How Size Matters

Above is a smallish self-portrait in pencil. I don’t know how accurate a true representation it is. I drew in each feature as I would draw a collection of objects for a still life. Peter says the eyes are too high. Sheryl says the lower jaw is too narrow. Others have in effect agreed with both, saying the face is too long. So I hit upon the cheat of uploading it into the space above, then squeezing the vertical just a little to shorten and fatten the face. Now it may look exactly like me. Below is the drawing before being manipulated:

This being my fourth attempt at a self-portrait, I wanted to blunt the usual criticism that I make myself look too stern, so I tucked in a small smile at the corner of the lips. It was hard not to feel absurd, smiling the tiny smile into a mirror at yourself. But I think it worked. . . maybe. Fewer severity complaints have been received.

The size of this drawing is smaller than my other drawings–it measures at most 9 x 12. Although many of my oil-painted landscapes are that small, I normally draw on sheets that are 11×17 or larger. Thursday was my last Drawing with Color class, and I was feeling lazy and so chose to draw with pencil only, in black and white, in the same sketchbook that I used for the portrait. Small. Our model held the same pose for almost two hours (with breaks, of course). The combination of smaller size with longer pose resulted in a pretty accurate drawing:

All of this resulted in my newest insight: if the artist can’t be stepping back from her easel before making each mark on it, she might be better off working on smaller images so that she can better see what she is doing. “Duh!” I can hear you saying, “Why isn’t that obvious?” Perhaps I can explain it better, by analogy to a computer solitaire card game (“Eight Off”) that I became addicted to decades ago. When I later got a Palm Pilot, I moved heaven and earth to get the same game loaded onto the Palm, which has, as you probably know, a much smaller screen than any computer monitor. Suddenly it seemed as if I got smarter. But it was the game getting easier for me because the smaller screen enabled me to evaluate my possible moves in one scan. On the big computer monitor, my eye would take in a section of the screen, then have to move to another, which meant that I had to retain the first scan in my memory in order to meld the two pieces of information.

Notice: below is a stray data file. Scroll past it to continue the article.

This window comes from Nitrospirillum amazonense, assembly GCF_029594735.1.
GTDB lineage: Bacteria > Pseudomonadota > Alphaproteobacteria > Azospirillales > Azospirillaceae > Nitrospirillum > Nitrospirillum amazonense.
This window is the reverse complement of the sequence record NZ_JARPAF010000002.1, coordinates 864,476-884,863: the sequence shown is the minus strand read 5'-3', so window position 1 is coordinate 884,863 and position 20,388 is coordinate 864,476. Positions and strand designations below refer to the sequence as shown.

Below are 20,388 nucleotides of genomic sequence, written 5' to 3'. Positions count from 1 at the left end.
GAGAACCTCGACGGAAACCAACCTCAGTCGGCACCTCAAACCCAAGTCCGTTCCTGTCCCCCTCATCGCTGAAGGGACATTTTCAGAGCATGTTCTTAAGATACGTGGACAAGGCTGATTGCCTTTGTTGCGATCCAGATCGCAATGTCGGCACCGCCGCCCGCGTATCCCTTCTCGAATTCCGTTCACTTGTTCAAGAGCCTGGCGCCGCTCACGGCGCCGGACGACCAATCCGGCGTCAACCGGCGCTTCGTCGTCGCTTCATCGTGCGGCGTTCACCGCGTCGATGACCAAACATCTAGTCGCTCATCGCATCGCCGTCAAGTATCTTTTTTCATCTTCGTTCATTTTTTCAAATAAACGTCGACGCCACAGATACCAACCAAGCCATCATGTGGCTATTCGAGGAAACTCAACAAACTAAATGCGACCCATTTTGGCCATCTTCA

So if the artist must get far enough away to see her painting or drawing in a single scan, the larger the work, the farther the artist must back off. This is one reason for the long brush handles, but you can’t paint with handles that would be long enough to allow you to sit throughout painting a large portrait or landscape. John Singer Sargent, it has been reported, would step back after every brushstroke to examine its effect on the whole. He was a genius and every brushstroke of his probably had an effect on the whole.

Fortunately, my brushstrokes carry less freight. I say fortunately, because I prefer to sit while drawing and painting. My back hurts when I stand for long periods. If I am sitting, however, stepping back to view my painting involves getting up and moving around the thing I was sitting on (except at home where I can push off with my chair on wheels). This is not something I am inclined to do after very brushstroke! Frankly, I don’t know how I have been able to do as well as I have with the big drawings. Luck, I guess.

You would think that after this discussion, the answer for me would be to stick to drawing and painting small. An added bonus: small is easier and cheaper to frame. But no. I am glad to have this perspective on the advantages of going small, but I cannot give up going big, because big has its rewards too.

If smaller works better for getting the big picture down accurately, larger works better for small distinctions and intricate details. Sometimes you just don’t have room to make your point because everything is so darn small.

Fingernails, for example. Not that I care particularly about fingernails, but you can see their potential in the drawing on the right, which was the bigger one, whereas in the smaller one (a detail from the pose above), fingernails would have been ridiculous.

Truth be told, I’m not yet aware of all the reasons why I need to continue drawing and painting larger. Those insights are in my future, I hope. But in the meantime, I am resolved to sit less and move more, which is better for me anyway, back be damned!

Comments are closed.